In vv29-30, Paul said many Corinthian church members were either sick or dead because they ate the bread and drank the cup unworthily.  In other words, judgment came to those when they ingested the elements with unrepentant, prideful hearts.

We presume, therefore, that if judgment comes to the unworthy communicant then blessing comes to the one who has judged the body rightly (v29).  After all, Paul called the cup “the cup of blessing” (1 Cor 10.16).  Judgment and blessing are attached to the Lord’s Supper.

Does this sound like the Lord’s Supper is a mere ritual to be approached willy-nilly?  Absolutely not.  Paul is not trying to keep some Corinthians from taking the Supper, but emphasized the gravity of taking it without proper examination.  How one approaches the Lord’s Table is how one approaches the Lord himself (the import of v27).

Many Christians assume that if they have unrepentant sin then the can just sit this one out.  This sinfully assumes that the gospel is an insufficient remedy for sin.  Rather than repent and believe they attempt to make a deal with God.  Rather than humbly submit to Christ they pridefully make their own rules.

In other words, by refusing the Table I assume that there is something other than Christ’s body and blood that can curb my rebellion.  Refusing the Table is refusing the Christ who alone is sufficient to forgive my sin.  By refusing the Table I refuse the blessings that come to Christ’s humble servants uniquely through the Supper.

Not taking the Supper is not an option for the believer.  If we’re not gathering at the Lord’s Table then at whose table are we gathering (1 Cor 10.21)?  Every believer (church member) is to make sure he/she can take with a humble, examined heart.  Every church member should be at every Lord’s Supper unless providentially prevented.  Every believer should long for the blessings that come through Christ’s body and blood.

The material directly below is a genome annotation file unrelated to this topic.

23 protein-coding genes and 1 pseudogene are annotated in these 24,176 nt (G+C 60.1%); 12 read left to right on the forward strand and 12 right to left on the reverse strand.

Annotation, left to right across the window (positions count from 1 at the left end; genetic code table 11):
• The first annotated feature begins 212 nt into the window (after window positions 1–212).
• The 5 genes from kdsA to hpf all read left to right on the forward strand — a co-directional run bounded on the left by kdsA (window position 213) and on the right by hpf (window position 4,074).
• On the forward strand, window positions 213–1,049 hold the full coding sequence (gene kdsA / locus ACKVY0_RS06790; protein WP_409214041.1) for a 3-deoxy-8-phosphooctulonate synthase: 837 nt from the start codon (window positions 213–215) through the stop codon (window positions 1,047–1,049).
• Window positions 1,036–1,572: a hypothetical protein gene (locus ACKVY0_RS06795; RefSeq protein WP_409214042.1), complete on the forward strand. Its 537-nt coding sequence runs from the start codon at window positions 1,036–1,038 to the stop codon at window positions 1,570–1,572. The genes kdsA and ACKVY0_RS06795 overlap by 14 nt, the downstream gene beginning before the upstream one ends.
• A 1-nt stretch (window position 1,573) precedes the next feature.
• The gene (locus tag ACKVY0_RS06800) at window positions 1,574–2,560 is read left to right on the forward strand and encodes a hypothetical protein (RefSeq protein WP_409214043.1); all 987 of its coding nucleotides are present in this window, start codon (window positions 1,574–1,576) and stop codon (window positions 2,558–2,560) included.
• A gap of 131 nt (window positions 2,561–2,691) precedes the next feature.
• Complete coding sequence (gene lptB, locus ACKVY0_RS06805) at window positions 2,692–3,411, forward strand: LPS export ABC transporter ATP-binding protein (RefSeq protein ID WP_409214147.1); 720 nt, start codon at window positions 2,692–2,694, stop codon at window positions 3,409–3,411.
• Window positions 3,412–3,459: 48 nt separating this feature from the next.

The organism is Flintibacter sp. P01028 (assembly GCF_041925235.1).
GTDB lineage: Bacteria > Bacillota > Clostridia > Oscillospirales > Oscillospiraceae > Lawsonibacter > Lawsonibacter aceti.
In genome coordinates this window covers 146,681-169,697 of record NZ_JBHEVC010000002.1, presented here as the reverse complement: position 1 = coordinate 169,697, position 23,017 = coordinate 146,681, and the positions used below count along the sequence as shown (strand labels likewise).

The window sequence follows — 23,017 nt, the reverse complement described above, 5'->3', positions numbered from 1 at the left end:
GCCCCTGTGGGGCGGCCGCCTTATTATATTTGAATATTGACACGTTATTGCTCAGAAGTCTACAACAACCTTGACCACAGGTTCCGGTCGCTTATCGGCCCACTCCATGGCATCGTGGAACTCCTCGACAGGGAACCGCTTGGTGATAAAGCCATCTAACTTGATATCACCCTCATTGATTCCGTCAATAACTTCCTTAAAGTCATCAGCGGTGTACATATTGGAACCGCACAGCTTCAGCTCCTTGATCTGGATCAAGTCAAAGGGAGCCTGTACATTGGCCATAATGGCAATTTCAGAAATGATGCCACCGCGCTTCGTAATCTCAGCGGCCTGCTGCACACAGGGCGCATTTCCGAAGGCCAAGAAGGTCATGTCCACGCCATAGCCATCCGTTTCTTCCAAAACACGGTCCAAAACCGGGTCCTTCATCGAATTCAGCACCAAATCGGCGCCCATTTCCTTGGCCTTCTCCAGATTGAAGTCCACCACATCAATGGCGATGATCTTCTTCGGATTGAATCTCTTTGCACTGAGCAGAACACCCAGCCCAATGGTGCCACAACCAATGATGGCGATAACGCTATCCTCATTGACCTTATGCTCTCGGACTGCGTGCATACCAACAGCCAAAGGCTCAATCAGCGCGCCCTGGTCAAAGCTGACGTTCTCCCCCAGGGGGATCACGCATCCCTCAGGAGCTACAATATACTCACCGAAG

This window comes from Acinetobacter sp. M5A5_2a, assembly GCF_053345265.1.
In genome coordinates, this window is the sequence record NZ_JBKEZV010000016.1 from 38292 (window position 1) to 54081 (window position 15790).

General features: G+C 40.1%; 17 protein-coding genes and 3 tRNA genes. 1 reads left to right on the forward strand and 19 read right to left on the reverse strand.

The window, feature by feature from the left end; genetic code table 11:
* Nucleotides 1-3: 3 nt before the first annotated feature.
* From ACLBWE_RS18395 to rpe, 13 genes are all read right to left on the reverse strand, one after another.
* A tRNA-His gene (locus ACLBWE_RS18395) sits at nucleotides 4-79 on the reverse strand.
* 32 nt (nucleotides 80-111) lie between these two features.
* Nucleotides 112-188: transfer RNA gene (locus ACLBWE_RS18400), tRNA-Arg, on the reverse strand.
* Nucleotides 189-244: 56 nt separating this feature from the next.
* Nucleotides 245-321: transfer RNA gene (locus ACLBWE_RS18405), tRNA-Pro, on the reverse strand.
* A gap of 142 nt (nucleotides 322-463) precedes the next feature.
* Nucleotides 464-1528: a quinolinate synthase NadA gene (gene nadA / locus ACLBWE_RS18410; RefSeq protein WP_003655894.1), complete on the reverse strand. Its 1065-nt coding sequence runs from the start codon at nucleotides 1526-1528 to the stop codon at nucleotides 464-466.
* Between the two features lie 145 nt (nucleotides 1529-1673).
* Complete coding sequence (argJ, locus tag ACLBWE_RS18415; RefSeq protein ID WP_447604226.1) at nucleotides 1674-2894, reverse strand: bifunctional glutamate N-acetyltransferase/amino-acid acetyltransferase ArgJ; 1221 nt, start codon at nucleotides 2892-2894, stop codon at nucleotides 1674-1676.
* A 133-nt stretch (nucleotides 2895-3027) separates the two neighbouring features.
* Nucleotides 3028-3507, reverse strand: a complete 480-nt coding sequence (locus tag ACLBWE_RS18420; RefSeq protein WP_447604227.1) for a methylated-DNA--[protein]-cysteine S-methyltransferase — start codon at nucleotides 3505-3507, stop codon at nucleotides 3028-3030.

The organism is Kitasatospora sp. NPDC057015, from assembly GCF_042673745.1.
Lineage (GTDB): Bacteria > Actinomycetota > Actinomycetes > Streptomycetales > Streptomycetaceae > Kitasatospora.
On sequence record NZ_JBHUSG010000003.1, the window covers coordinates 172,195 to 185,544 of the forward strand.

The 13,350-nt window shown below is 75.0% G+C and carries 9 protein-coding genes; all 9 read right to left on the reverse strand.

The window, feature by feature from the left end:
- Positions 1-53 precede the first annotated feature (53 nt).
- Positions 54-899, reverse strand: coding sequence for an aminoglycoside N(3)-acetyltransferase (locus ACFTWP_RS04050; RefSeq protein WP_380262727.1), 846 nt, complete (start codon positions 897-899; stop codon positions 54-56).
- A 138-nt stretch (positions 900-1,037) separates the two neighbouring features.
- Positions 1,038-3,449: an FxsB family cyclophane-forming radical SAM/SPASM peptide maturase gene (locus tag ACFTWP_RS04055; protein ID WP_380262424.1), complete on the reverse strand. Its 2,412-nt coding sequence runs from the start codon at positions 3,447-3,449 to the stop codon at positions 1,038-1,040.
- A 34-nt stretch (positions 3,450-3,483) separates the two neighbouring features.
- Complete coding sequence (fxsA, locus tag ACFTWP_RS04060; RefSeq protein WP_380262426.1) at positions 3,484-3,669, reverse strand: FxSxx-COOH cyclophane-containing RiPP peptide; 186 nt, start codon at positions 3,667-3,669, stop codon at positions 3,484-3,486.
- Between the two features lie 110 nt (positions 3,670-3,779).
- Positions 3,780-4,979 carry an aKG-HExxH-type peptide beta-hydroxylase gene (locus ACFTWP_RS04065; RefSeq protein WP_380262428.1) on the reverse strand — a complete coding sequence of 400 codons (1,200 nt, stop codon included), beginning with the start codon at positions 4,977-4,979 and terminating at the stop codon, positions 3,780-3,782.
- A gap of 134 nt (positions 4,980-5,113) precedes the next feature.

3. The Lord’s Supper is a unifying sacrament/ordinance. We’ve individualized most of our Christian faith.  All that matters is my personal relationship with Jesus, my worship experience, my growth and my tastes.  If my needs aren’t met then I’ll find somewhere else to meet them.  Whatever meaning we attach to the Lord’s Supper, it’s about my little cracker and my shot glass of juice.

A proper view of the Lord’s Supper prevents this mentality.  Paul told the Corinthians that “we who are many are one body; for we all partake of the one bread” (10.17).  He exhorted them to wait for one another when they came together to eat (11.33).  The Lord’s Supper was the means by which the individual members of the church declared their brotherhood/sisterhood in the gospel.  By it they testified that Christ’s work not only saved individual persons, but a people for God’s own glory.

We may work in different places, but we share in the same loaf.  We may live in different communities, but we drink from the same cup.  We may look different and have different gifts, but the same Christ courses through our veins.  We may have different tastes, but we have the same appetite for the same meal.  (Might serving one loaf and from one cup help us better celebrate Christ?)

Communion is a profound witness to the world that Jesus Christ is able to do what no one else can.  He can unite people from every nation, tribe and tongue with one act of righteousness (Rom 5.18).  When I take the bread and drink the cup I do so with my brothers and sisters.  I declare that I stand with them and for them in the gospel.

When Paul used the word “body” (soma) in these passages (1 Cor 10.16-17; 11.27, 29), he might very well mean the church.  To take the Supper unworthily not only jeopardizes me, but the church (the body of Christ).  Conversely, celebrating the Supper with hopeful and contrite heart brings great blessing to God’s people.


There are volumes more to say, but I’ve bored you long enough.  Suffice it to say, when we see the glint of communion ware our hearts should leap in joy and anticipation.  God has given the church a simple, practical and sensual means of grace.  Thank him for whetting our palates for the marriage supper of the Lamb.